- Empathy is an emotion, primarily triggered in a region called the anterior cingulate cortex. When we lack empathy for someone, or when we are overly rational, the tendency is for us to rationalise not helping - it doesn't seem so bad; he's just exaggerating; someone else will help him; I'm very busy myself. Without the triggering of emotion, we simply find it difficult to help anyone, even when they really need i.
- But feeling too much causes problems too. Feeling someone's pain literally causes the pain centre in our brain (a region called the periaqueductal grey) to trigger as well. If we feel too strongly, sufficient distress is created in the pain centre, and we are actually less likely to help. Instead, our brains start to automate protecting ourselves - "this is just too painful, I can't be here any more; I can' bear to watch/listen to this, please don't tell me". As pain from empathy increases, our own pain becomes our primary concern.
- At this point, it falls back onto our prefrontal cortex to regulate pain from empathy, to realise that we are not actually the ones suffering, that the real victim will suffer more if we don't lend a helping hand. It takes our PFC to shift our emphasis from ourselves to some tangible action to help others.
Thus, without some emotional attachment, we don't help. Too much emotional attachment, we don't help. We need our emotions to help us feel for someone, but we need our PFC to help us not to feel too much.
Another example: Lying
- It might be emotions that create the initial impulse to lie, to protect ourselves or to protect others. Ths impulse comes from emotion, which yells at our PFC, we need to lie to keep ourselves safe! At this point, the rational brain starts regulating - is it really the right thing to do, and will we really be able to get away with lying?
- Let's assume that your PFC agrees with the amygdala - you decide to lie. While your emotions was the trigger to lie, the PFC is the one that formulates how to best to do so, how to weave layer upon layer of deceit so that you won't get caught lying.
- But your PFC does more. Once you have decided to lie, not only does your PFC formulate the lie, it starts to formulate reasons to justify lying that you are doing the right thing, that you had no choice, that you thought it through. You lie not only to others, but you also tell a little lie to yourself.
- Ironically, it is another emotion, guilt, that might persuade you to come clean. You become so uncomfortable with lying that you feel an impulse to come clean (just like the initial impulse to lie)
Emotions act as an exaggerated trigger to direct us to do something or to stop doing something ASAP. Rationality prevents us from doing something rash, but equally can be the one that pulls us deeper and deeper into a hole which we then can't come out of. This happens when our rational brain justifies our decision and builds additional layers on top of the original impulse.
To complete the cycle of complexity, while it might be emotions that first convinced us to go down a hole, it might also be emotions that finally convince our rational brain we don't need to stay down the hole, there's another way out.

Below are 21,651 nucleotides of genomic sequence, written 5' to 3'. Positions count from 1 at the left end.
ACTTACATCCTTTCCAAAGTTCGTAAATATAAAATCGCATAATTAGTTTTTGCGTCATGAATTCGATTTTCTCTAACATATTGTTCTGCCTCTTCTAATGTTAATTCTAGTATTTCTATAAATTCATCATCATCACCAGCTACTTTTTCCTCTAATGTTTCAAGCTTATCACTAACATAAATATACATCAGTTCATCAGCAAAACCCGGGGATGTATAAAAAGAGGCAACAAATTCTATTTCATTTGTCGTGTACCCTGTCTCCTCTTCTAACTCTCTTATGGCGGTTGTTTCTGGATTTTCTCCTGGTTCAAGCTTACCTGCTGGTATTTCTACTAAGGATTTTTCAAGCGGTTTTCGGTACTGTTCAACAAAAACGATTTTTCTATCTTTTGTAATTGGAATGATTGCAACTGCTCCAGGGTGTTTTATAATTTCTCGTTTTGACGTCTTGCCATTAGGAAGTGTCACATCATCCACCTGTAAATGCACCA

Our final and most important example - change. We often attribute our inability or resistance to change to emotions. It's fear of uncertainty, fear of losing what we are familiar with, fear of failure.
But it should be evident by now that it is not just emotions at work. Fear could be the initial impulse. But more significantly, somewhere along the line, our rational mind justified our fears. Our PFC manufactured reasons why our present beliefs are correct, why we do not need to change, and how we have in fact considered the options thoroughly and are making the smarter choice.
||| It is not just fear that makes us unwilling to change. It is that we believed and legitimised our fears.
Along the way our logical PFC endorses the emotion. The emotional impulse is developed into a narrative, a story with reasons that we are right. A story that convinces us to continue with our present behaviour.
This applies to other examples. The person who obstinately refuses to change his/her mind? The one who refuses to ever apologise for anything in life? That colleague that is always trying to protect herself at work, even at the cost of others? The person who never tries anything new in life. It is easy to just blame emotions for this. But it only when logic syncs with emotion that we develop a persistence.
This also applies for positive behaviour - when unhappiness with your present circumstances drives you to formulate a new plan for life. When you are so disappointed with what you did to someone you endeavour never to do so again. When you are so angry at a mistake you made that it forces you into a new pattern of thinking. You may also be interested in our fear-setting page - facing our biggest fears requires us not just to make sense of the emotion of fear, but to sharpen the narrative and reasoning that follows.
2 conclusions from this chapter:
1. We know for certain that there different brain regions each responsible for regulating a different behaviour. It is very natural whenever there is categorisation that we think each category is unique, dichotomous, and disparate, each brain region doing its own work. But we've seen that in reality there is constant interface between different regions. Region A might influence B, but in turn, B also influences A (as well as regions C and D and E).
The brain is less about regions, and more about circuits - the patterns of functional connectivity among these different regions.
2. Nowhere is this more obvious than rationality and emotions. Osensibly, these 2 regions are direct opposites. More often than not, we believe that if we can stay rational and remove emotions, we will all be Nobel Prize winners and billionaires. With rationality, we avoid mkaing hasty and inaccurate decisions that we come to regret.
But as the examples show, it really isn't so simple. To draw an analogy, baking a cake requires ingredients like flour and eggs. Flour and eggs are distinguishable by themselves. They are so different. But once we mix them together, they can no longer be differentiated in the baked cake, the final product. Rationality and emotions are like the flour and eggs. If we just look at them by themselves, they are so different and distinguishable . But life's challenges often resembles that baked cake - in the end, our decisions and behaviour contain both emotions and logic layered upon one another that are indistinguishable.
- In our sections on changing minds and changing behaviour, we see that pure rationality rarely works, even when it is blatantly obvious. What helps us change our minds and behaviour is often an unexpected mix of both logic and emotions.
- Check out our chapter on 2 types of intelligence, where we examine Max Planck and Dale Carnegie, 2 drastically different personalities.
- Read more about major parts of our brain:
- Examine how our brains are wired for survival, and how fear is our favourite tool to help us survive.
- Understand the world of pain and perceived pain